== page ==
This is a feature of our blog that we call "Dispatches from the Field." It's a place in our blog where we share thoughts and ideas that shape our practice.

In 1994, Jeff Bezos started selling books out of a garage through a website called Today we watch TV shows produced by Amazon through devices that Amazon makes. On Monday, my Nest thermostat broke due to a power surge. Amazon's Prime Now service had a new thermostat at my house three hours later. If Amazon ever was only a book retailer it is much more now. Or is it? I would argue that Amazon only does one thing: delivers an experience that customers like. The reason Amazon feels so diverse is because it does this across as many products as it can.

When Apple made a rose gold iPhone people in the USA scratched their heads. People in China lined up to buy it. Apple was taking a product to a new market. Amazon takes experiences to new products. Amazon is what I call an "experience oriented" company. By that, I mean that they see themselves as an experience provider. To Amazon, products are a way to deliver an experience.

So...what's this got to do with the price of rice, right? In my view, everything. Customers love experience oriented companies. And more and more they expect every organization to behave the way experience oriented companies behave. They look for organizations that do so.

In its 2016 "State of Marketing" report, Salesforce found that top performing organizations had not only embraced a customer experience strategy, but put their marketing teams in charge of delivering the experience and measuring its effectiveness. Add to that Forrester's finding that customers will now endure only one bad experience before looking elsewhere and you have compelling evidence to get serious about experience.

Here are four things you can do right now to get a handle on your customer experience:

Develop a consistent push/pull customer feedback strategy

This goes beyond making sure there are open channels for customers to reach you. You should develop ways to proactively assess customer perceptions at various key phases. Whether it is surveys, direct check-ins, or another technique is not important. The two crucial elements are that it is proactive and consistent. Not just activated when there is an issue.

Create a shared understanding of what the customer experience should be

Many leaders and managers will discuss things like customer experience in conceptual terms, often times leaving front-line employees to wonder exactly how to put those concepts into practice. When I worked at the University of Houston we developed a few simple guidelines:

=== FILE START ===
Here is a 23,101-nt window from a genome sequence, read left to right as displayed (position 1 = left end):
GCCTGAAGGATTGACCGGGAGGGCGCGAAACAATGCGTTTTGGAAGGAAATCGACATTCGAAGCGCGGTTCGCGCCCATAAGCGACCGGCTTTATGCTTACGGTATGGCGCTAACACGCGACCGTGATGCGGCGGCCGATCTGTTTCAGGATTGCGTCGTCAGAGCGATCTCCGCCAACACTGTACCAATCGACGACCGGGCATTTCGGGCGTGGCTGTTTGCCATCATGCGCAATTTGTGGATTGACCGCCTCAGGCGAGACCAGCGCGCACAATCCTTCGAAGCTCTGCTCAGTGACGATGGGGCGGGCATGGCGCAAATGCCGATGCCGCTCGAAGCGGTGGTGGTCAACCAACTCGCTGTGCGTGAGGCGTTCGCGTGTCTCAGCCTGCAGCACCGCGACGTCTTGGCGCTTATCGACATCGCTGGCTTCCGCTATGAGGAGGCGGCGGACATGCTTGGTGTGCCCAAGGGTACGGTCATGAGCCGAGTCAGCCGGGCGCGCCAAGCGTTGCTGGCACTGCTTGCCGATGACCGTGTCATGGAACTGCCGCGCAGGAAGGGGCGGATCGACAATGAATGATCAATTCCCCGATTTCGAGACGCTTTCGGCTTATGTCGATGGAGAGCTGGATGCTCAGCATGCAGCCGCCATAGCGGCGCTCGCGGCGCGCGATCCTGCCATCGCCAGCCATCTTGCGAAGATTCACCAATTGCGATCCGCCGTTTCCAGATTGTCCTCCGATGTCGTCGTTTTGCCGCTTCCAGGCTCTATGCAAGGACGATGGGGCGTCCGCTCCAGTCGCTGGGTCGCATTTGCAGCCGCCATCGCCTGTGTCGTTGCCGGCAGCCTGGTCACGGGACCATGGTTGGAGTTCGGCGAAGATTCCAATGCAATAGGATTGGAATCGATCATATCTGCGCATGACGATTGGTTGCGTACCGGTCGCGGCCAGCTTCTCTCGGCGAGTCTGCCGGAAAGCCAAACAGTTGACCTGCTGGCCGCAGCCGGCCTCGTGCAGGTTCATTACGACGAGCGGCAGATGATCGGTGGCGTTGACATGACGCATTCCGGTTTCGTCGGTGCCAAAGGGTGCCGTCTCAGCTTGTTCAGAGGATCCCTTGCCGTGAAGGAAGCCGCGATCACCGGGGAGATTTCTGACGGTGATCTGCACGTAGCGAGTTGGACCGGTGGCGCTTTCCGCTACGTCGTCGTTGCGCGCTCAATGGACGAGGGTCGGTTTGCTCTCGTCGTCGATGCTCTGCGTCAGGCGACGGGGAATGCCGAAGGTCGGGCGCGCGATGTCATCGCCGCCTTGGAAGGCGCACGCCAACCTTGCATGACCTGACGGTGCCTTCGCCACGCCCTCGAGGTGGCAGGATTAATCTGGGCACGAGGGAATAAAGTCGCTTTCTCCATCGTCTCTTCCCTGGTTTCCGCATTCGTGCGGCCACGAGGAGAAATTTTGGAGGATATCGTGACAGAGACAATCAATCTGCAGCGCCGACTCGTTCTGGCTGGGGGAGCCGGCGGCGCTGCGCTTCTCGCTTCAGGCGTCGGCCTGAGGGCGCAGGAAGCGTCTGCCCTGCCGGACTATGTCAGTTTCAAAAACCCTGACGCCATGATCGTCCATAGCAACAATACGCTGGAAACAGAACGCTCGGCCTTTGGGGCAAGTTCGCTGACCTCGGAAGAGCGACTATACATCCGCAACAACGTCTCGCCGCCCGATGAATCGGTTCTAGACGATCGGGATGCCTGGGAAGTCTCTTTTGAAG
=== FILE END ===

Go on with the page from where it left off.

1. Don't say what you don't know.

2. Never transfer a call. Get the information for the person and give it to them.

3. Get back to people the same day.

4. Always give people a means to contact you directly.

These simple rules worked for us. They helped define actions during most interactions with a customer. The point I'm illustrating here is that you have to move beyond concepts. Involve your teams in making the concepts real and they'll be a part of the solution.

Express the importance of customer experience from top leadership

What gets measured gets done. "If gold will rust what can be expected of iron?" There are tons of quotes that elucidate the idea that actions overpower deeds. If support for customer experience doesn't exist at the leadership level it's not going to exist in any real form elsewhere in the organization.

Practice empathy

I can't do a better job at describing this than Brene Brown. Empathy drives connection. People love connection. Connection drives great customer experiences. Customer experiences define your brand.

I am on this planet to help people and organizations create meaningful connections. Click here if you'd like to talk to me about becoming an experience driven organization.

Screen Shot 2017-02-22 at 4.55.58 PM.png

Guy Felder is our Chief Strategist. He writes on all things customer experience and marketing. Click here to read more from Guy.